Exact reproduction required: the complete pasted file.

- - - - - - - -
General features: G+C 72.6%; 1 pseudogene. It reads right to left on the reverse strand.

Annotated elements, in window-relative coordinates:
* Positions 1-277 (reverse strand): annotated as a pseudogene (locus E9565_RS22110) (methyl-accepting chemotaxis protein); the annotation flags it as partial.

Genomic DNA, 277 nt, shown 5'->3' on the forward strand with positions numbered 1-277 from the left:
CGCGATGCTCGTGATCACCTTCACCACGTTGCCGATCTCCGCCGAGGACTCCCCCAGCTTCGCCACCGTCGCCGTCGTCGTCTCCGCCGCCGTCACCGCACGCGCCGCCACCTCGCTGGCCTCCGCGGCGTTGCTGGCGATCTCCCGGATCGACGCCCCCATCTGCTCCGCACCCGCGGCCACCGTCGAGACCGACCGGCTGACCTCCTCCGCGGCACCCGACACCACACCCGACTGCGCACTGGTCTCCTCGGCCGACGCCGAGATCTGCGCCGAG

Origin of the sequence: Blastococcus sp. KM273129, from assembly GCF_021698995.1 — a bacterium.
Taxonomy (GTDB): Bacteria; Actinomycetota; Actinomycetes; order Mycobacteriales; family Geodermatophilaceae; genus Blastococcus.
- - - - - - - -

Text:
General features: G+C 72.6%; 1 pseudogene. It reads right to left on the reverse strand.

Annotated elements, in window-relative coordinates:
* Positions 1-277 (reverse strand): annotated as a pseudogene (locus E9565_RS22110) (methyl-accepting chemotaxis protein); the annotation flags it as partial.

Genomic DNA, 277 nt, shown 5'->3' on the forward strand with positions numbered 1-277 from the left:
CGCGATGCTCGTGATCACCTTCACCACGTTGCCGATCTCCGCCGAGGACTCCCCCAGCTTCGCCACCGTCGCCGTCGTCGTCTCCGCCGCCGTCACCGCACGCGCCGCCACCTCGCTGGCCTCCGCGGCGTTGCTGGCGATCTCCCGGATCGACGCCCCCATCTGCTCCGCACCCGCGGCCACCGTCGAGACCGACCGGCTGACCTCCTCCGCGGCACCCGACACCACACCCGACTGCGCACTGGTCTCCTCGGCCGACGCCGAGATCTGCGCCGAG

Origin of the sequence: Blastococcus sp. KM273129, from assembly GCF_021698995.1 — a bacterium.
Taxonomy (GTDB): Bacteria; Actinomycetota; Actinomycetes; order Mycobacteriales; family Geodermatophilaceae; genus Blastococcus.